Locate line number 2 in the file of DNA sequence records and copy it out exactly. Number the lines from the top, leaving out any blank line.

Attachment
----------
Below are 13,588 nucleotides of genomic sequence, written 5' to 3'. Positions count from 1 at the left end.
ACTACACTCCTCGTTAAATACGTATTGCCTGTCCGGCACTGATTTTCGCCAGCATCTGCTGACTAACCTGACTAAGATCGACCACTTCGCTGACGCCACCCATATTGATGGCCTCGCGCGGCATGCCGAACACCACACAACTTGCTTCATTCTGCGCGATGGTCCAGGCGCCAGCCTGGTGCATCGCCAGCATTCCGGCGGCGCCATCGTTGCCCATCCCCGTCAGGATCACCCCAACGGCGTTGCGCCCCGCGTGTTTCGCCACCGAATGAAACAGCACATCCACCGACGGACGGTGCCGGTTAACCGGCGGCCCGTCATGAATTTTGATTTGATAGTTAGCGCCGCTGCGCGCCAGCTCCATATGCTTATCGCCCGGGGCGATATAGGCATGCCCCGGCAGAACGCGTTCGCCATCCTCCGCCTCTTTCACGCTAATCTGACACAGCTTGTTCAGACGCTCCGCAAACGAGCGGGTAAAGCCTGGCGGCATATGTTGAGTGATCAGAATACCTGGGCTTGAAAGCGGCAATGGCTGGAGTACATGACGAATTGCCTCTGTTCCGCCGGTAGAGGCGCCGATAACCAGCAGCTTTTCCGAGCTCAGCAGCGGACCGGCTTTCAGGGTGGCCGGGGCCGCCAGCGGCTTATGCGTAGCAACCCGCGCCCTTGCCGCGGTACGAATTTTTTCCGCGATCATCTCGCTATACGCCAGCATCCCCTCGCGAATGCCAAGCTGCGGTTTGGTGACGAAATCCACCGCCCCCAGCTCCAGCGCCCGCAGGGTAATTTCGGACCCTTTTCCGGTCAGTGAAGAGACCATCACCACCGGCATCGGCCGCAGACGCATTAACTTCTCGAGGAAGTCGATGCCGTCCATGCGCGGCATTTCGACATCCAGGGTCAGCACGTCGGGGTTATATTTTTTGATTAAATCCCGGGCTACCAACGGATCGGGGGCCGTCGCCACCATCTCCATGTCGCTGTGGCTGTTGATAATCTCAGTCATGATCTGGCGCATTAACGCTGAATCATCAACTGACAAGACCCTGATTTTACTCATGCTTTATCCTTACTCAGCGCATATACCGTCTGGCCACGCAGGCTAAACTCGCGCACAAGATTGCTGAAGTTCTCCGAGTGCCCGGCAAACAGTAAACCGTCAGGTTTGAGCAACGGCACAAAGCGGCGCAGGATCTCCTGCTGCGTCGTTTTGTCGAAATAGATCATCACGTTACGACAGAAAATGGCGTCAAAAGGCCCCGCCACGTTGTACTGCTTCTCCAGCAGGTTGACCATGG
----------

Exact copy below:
ACTACACTCCTCGTTAAATACGTATTGCCTGTCCGGCACTGATTTTCGCCAGCATCTGCTGACTAACCTGACTAAGATCGACCACTTCGCTGACGCCACCCATATTGATGGCCTCGCGCGGCATGCCGAACACCACACAACTTGCTTCATTCTGCGCGATGGTCCAGGCGCCAGCCTGGTGCATCGCCAGCATTCCGGCGGCGCCATCGTTGCCCATCCCCGTCAGGATCACCCCAACGGCGTTGCGCCCCGCGTGTTTCGCCACCGAATGAAACAGCACATCCACCGACGGACGGTGCCGGTTAACCGGCGGCCCGTCATGAATTTTGATTTGATAGTTAGCGCCGCTGCGCGCCAGCTCCATATGCTTATCGCCCGGGGCGATATAGGCATGCCCCGGCAGAACGCGTTCGCCATCCTCCGCCTCTTTCACGCTAATCTGACACAGCTTGTTCAGACGCTCCGCAAACGAGCGGGTAAAGCCTGGCGGCATATGTTGAGTGATCAGAATACCTGGGCTTGAAAGCGGCAATGGCTGGAGTACATGACGAATTGCCTCTGTTCCGCCGGTAGAGGCGCCGATAACCAGCAGCTTTTCCGAGCTCAGCAGCGGACCGGCTTTCAGGGTGGCCGGGGCCGCCAGCGGCTTATGCGTAGCAACCCGCGCCCTTGCCGCGGTACGAATTTTTTCCGCGATCATCTCGCTATACGCCAGCATCCCCTCGCGAATGCCAAGCTGCGGTTTGGTGACGAAATCCACCGCCCCCAGCTCCAGCGCCCGCAGGGTAATTTCGGACCCTTTTCCGGTCAGTGAAGAGACCATCACCACCGGCATCGGCCGCAGACGCATTAACTTCTCGAGGAAGTCGATGCCGTCCATGCGCGGCATTTCGACATCCAGGGTCAGCACGTCGGGGTTATATTTTTTGATTAAATCCCGGGCTACCAACGGATCGGGGGCCGTCGCCACCATCTCCATGTCGCTGTGGCTGTTGATAATCTCAGTCATGATCTGGCGCATTAACGCTGAATCATCAACTGACAAGACCCTGATTTTACTCATGCTTTATCCTTACTCAGCGCATATACCGTCTGGCCACGCAGGCTAAACTCGCGCACAAGATTGCTGAAGTTCTCCGAGTGCCCGGCAAACAGTAAACCGTCAGGTTTGAGCAACGGCACAAAGCGGCGCAGGATCTCCTGCTGCGTCGTTTTGTCGAAATAGATCATCACGTTACGACAGAAAATGGCGTCAAAAGGCCCCGCCACGTTGTACTGCTTCTCCAGCAGGTTGACCATGG